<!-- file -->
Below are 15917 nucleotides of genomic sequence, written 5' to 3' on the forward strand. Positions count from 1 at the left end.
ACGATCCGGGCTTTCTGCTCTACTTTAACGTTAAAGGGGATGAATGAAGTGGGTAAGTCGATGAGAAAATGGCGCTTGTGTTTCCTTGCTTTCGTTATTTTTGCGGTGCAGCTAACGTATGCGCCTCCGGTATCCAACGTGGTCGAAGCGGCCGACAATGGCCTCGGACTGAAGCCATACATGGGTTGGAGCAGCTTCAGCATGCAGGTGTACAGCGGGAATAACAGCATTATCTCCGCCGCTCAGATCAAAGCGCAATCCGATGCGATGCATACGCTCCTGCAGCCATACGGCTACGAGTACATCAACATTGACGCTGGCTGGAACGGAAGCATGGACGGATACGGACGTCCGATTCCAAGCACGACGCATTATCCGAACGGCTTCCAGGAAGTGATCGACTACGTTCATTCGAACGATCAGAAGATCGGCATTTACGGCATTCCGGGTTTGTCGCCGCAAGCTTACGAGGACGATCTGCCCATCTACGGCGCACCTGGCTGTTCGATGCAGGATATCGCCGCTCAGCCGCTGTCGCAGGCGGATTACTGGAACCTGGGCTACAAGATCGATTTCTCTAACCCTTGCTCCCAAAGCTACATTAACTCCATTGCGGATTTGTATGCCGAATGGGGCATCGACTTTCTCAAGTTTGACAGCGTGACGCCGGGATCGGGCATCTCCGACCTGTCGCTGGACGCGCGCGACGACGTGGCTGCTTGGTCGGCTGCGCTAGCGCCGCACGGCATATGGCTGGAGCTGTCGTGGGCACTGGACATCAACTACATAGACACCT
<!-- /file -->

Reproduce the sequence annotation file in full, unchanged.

Below are 15917 nucleotides of genomic sequence, written 5' to 3' on the forward strand. Positions count from 1 at the left end.
ACGATCCGGGCTTTCTGCTCTACTTTAACGTTAAAGGGGATGAATGAAGTGGGTAAGTCGATGAGAAAATGGCGCTTGTGTTTCCTTGCTTTCGTTATTTTTGCGGTGCAGCTAACGTATGCGCCTCCGGTATCCAACGTGGTCGAAGCGGCCGACAATGGCCTCGGACTGAAGCCATACATGGGTTGGAGCAGCTTCAGCATGCAGGTGTACAGCGGGAATAACAGCATTATCTCCGCCGCTCAGATCAAAGCGCAATCCGATGCGATGCATACGCTCCTGCAGCCATACGGCTACGAGTACATCAACATTGACGCTGGCTGGAACGGAAGCATGGACGGATACGGACGTCCGATTCCAAGCACGACGCATTATCCGAACGGCTTCCAGGAAGTGATCGACTACGTTCATTCGAACGATCAGAAGATCGGCATTTACGGCATTCCGGGTTTGTCGCCGCAAGCTTACGAGGACGATCTGCCCATCTACGGCGCACCTGGCTGTTCGATGCAGGATATCGCCGCTCAGCCGCTGTCGCAGGCGGATTACTGGAACCTGGGCTACAAGATCGATTTCTCTAACCCTTGCTCCCAAAGCTACATTAACTCCATTGCGGATTTGTATGCCGAATGGGGCATCGACTTTCTCAAGTTTGACAGCGTGACGCCGGGATCGGGCATCTCCGACCTGTCGCTGGACGCGCGCGACGACGTGGCTGCTTGGTCGGCTGCGCTAGCGCCGCACGGCATATGGCTGGAGCTGTCGTGGGCACTGGACATCAACTACATAGACACCT